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Virtual vs. Physical LANs: Device Functionalities

Contents

  1. Overview
  2. Differences Between Physical and Virtual LANs
  3. Complexities of Virtual LANs
  4. Summary

Article Description

If you have a good grasp of the basics of local access networks (LANs), it's time to step up your game. Sean Wilkins, co-author of CCNA Routing and Switching ICND2 200-101 Official Cert Guide, explores the concepts behind virtual LANs, how they differ from physical LANs, and why VLANs make sense for modern organizations.

Complexities of Virtual LANs

As in many other technologies, virtual LANs include a caveat; however, the VLAN caveat is also an advantage: While a VLAN allows hosts to be virtually separated at Layer 2, it doesn’t provide a mechanism for communicating between VLANs. To return to our earlier telephone system analogy, sometimes phones in an isolated part of an organization must communicate with other, non-isolated phones. Typically with phone systems this requirement means dialing a specific prefix to call “outside” that isolated part of the phone network; for example, we’re told “Dial 9 to get an outside line.”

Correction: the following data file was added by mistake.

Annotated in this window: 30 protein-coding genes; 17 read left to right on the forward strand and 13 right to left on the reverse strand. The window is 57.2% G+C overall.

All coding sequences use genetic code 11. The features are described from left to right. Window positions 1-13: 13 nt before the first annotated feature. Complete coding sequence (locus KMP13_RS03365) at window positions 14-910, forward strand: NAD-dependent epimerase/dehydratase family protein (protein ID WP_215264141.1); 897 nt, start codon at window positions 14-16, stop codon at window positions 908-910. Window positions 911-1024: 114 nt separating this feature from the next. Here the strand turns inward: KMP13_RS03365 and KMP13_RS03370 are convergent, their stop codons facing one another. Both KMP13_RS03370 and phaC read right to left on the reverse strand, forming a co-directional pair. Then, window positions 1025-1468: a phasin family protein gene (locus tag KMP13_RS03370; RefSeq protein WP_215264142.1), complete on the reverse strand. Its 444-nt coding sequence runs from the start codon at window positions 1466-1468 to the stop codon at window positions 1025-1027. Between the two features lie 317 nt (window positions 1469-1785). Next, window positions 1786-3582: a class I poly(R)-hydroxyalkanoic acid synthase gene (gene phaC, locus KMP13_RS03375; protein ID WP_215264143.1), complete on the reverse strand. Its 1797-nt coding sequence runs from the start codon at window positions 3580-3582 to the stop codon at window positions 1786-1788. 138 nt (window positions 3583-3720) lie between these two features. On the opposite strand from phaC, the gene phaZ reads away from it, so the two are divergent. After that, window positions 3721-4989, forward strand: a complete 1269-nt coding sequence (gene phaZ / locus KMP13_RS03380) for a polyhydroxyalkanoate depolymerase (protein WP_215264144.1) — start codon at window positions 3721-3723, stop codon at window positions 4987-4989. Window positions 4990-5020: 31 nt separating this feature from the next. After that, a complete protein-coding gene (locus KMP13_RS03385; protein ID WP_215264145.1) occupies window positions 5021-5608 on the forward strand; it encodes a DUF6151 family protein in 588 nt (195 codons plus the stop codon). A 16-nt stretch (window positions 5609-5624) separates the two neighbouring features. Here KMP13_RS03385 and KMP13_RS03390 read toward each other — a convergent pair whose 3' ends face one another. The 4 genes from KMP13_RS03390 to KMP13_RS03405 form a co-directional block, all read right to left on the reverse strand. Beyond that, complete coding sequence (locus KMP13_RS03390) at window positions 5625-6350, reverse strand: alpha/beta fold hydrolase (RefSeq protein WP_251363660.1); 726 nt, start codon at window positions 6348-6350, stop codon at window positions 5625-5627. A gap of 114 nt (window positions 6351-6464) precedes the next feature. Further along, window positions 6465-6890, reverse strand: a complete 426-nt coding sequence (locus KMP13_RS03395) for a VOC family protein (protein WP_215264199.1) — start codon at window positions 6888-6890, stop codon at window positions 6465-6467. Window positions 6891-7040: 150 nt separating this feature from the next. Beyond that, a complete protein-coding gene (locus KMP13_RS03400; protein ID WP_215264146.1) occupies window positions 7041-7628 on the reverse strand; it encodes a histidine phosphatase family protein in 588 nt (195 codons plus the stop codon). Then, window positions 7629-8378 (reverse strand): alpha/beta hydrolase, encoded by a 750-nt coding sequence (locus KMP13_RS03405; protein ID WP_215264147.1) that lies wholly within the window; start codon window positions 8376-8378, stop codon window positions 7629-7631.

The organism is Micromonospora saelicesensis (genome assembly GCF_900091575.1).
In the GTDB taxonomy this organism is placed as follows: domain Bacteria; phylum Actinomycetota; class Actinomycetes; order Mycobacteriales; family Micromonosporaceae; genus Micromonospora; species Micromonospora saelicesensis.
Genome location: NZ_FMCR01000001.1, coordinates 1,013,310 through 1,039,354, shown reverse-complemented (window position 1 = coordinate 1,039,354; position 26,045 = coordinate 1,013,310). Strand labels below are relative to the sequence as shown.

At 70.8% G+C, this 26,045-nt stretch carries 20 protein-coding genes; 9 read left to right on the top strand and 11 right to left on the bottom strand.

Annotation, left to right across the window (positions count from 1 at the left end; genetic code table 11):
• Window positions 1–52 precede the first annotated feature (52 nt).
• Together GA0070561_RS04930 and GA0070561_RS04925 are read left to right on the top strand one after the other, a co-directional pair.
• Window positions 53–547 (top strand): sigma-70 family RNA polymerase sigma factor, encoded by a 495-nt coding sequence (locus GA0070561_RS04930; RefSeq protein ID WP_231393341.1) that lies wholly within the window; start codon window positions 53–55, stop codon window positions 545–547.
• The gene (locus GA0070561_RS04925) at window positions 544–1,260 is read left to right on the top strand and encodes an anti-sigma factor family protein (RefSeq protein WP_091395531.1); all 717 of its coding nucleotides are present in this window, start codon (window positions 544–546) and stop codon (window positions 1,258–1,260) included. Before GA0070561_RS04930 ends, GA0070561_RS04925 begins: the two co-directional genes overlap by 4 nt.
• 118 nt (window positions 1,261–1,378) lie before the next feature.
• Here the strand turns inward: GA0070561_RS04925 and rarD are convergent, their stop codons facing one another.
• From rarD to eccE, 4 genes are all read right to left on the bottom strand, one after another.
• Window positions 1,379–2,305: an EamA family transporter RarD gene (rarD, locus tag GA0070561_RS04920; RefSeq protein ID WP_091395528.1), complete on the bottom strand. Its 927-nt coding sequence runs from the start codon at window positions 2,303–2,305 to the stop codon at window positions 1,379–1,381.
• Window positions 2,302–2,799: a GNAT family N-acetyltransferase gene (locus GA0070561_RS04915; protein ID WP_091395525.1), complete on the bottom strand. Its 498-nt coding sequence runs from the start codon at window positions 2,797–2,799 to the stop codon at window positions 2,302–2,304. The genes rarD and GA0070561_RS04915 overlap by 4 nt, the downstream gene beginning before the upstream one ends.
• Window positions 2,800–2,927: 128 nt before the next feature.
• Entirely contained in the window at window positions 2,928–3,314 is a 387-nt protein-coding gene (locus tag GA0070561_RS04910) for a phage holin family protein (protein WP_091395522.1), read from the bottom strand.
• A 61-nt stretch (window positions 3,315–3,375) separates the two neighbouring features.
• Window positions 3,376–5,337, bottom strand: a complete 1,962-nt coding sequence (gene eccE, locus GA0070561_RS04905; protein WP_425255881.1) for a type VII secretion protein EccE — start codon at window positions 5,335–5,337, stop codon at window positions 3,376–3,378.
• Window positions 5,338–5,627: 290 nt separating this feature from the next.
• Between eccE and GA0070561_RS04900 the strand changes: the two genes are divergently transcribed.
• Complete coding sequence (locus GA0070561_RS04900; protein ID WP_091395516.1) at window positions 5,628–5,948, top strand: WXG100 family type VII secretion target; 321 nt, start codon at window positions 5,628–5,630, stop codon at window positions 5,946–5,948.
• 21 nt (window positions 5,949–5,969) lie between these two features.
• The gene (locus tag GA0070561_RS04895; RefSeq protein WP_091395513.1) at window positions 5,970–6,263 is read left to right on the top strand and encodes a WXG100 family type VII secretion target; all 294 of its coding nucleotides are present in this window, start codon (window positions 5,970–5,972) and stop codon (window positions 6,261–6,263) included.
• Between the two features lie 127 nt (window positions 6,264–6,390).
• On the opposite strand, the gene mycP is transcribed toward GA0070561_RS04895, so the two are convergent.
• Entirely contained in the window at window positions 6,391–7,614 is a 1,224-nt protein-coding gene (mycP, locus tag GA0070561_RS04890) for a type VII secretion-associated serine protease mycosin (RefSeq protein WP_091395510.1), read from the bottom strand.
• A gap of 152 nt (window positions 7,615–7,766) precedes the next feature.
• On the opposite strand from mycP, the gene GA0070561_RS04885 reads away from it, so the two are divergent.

With networks that use VLANs, the only way to communicate with other devices in different VLANs is to bring in a Layer 3 device (a router or Layer 3 switch); this device is configured to allow communications between the devices in different VLANs. This device’s Layer 3 (and above) features might be configured to limit the amount and types of traffic allowed between devices. This type of connection can be implemented in a few different ways: using a router that has an interface connected per VLAN on the switch, using a router along with switch trunking capabilities (IEEE 802.1Q), or using a Layer 3-capable switch for multi-layer switching (MLS). We’ll address these connection types in more detail in a future article.